Commands and Item Type Specifier Item Names Label and Qualifier Item A ND(ItemC && !ItemB) Item B ND(ItemC && ItemA) Item C I
In Example 4, if an instance of Item C has been created from Instance Data then the corresponding instance of Item A should exist if and only if the corresponding instance of Item B does not exist. But the corresponding instance of Item B should exist if and only if the corresponding instance of Item A exists. This is a logical contradiction which cannot be eliminated.
The method of the Invention handles this by adding Item Instances to the Item Instance Database but not deleting them. It is therefore possible that the final version of a Model might contain some redundant Item Instances. With good model specification this should not happen and, if necessary, redundant Instances can be “neutralised” using cell content information.
Allocating Rows or Columns
Once the Item Instances necessary for a Model have been determined, it is possible to allocate rows or columns to the Instances.
It is proposed that the method of allocating rows and columns be implementation dependent so as not to limit the generality of the Invention. In particular:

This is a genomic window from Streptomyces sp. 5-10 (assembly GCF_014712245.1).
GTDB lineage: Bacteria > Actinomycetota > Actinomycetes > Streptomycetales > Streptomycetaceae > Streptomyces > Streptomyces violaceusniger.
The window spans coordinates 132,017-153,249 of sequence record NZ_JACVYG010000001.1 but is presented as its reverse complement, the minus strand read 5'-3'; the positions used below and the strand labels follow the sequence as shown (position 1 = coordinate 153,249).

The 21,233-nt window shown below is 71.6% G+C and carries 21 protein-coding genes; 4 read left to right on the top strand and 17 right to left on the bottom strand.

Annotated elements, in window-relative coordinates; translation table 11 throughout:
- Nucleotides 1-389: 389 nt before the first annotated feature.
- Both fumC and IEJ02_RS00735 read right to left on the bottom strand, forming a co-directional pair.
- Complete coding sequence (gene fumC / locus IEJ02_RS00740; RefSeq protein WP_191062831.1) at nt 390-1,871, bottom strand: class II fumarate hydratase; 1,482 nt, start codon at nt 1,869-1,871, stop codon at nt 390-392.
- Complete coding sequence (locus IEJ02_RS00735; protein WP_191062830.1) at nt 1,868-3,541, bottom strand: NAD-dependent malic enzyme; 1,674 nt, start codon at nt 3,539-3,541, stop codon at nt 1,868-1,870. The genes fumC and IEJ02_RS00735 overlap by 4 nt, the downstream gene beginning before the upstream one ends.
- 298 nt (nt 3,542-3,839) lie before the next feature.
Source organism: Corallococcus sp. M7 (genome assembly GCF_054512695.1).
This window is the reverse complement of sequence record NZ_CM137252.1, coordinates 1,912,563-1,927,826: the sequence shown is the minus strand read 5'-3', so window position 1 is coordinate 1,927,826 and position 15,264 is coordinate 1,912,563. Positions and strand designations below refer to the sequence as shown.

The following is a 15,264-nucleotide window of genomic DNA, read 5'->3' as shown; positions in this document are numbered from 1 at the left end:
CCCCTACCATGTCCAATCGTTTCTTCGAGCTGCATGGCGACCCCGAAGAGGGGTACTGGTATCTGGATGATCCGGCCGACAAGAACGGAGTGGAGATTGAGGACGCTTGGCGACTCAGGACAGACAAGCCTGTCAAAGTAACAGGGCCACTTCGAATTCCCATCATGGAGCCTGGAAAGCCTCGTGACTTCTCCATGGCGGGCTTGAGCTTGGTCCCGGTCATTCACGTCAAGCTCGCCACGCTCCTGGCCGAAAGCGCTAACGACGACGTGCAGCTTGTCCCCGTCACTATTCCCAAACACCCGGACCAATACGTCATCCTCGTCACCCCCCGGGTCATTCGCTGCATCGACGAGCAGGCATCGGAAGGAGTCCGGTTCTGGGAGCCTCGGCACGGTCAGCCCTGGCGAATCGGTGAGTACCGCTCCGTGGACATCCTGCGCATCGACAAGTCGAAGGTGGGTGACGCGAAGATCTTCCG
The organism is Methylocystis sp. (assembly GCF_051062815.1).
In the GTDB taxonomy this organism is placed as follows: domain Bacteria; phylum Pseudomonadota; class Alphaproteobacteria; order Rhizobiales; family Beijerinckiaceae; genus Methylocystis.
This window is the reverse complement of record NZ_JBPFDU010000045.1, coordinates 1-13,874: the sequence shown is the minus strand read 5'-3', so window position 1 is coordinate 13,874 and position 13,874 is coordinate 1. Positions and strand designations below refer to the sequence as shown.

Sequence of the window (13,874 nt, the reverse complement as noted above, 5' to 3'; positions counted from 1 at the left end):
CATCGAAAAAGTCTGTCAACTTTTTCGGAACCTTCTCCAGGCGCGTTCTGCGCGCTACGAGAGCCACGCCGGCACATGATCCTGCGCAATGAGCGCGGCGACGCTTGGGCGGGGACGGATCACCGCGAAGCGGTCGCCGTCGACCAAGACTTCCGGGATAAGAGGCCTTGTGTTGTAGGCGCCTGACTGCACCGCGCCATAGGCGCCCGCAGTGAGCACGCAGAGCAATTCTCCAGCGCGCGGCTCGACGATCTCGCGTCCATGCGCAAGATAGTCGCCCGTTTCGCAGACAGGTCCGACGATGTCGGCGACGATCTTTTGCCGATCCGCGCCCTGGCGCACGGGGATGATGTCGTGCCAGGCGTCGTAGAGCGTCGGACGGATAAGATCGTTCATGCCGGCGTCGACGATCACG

In the examples it is assumed that a Model Specification is read sequentially. As each Item is encountered, a row or column is reserved for each Item Instance. Blank spaces or other formatting controls embedded in the Model Specification may be used to indicate empty lines, column headers, underlines, changes in number formats, or page breaks.
The preferred embodiment has been described having regard to model specifications which are primarily externally sourced. However, the invention also includes model specifications which are hard coded into a computer program or computer. For example, a comprehensive model specification can be provided prior to use of the method. Binary data generated by the compiler could be removed and could be printed out as a set of integers. This could be hard coded into C++ source code in a software implementation as a constant integer array. The software program could then be distributed with a comprehensive model specification already hard coded into it. In such a situation any user of the method would be able to select a desired model specification from a multitude of different options which are hard coded into it.
It is to be understood that, if any prior art publication is referred to herein, such reference does not constitute an admission that the publication forms a part of the common general knowledge in the art, in Australia or in any other country.
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|International Classification||G06Q40/02, G06F7/00, G06F17/24|
|Cooperative Classification||G06Q40/02, G06F17/246|
|European Classification||G06F17/24S, G06Q40/02|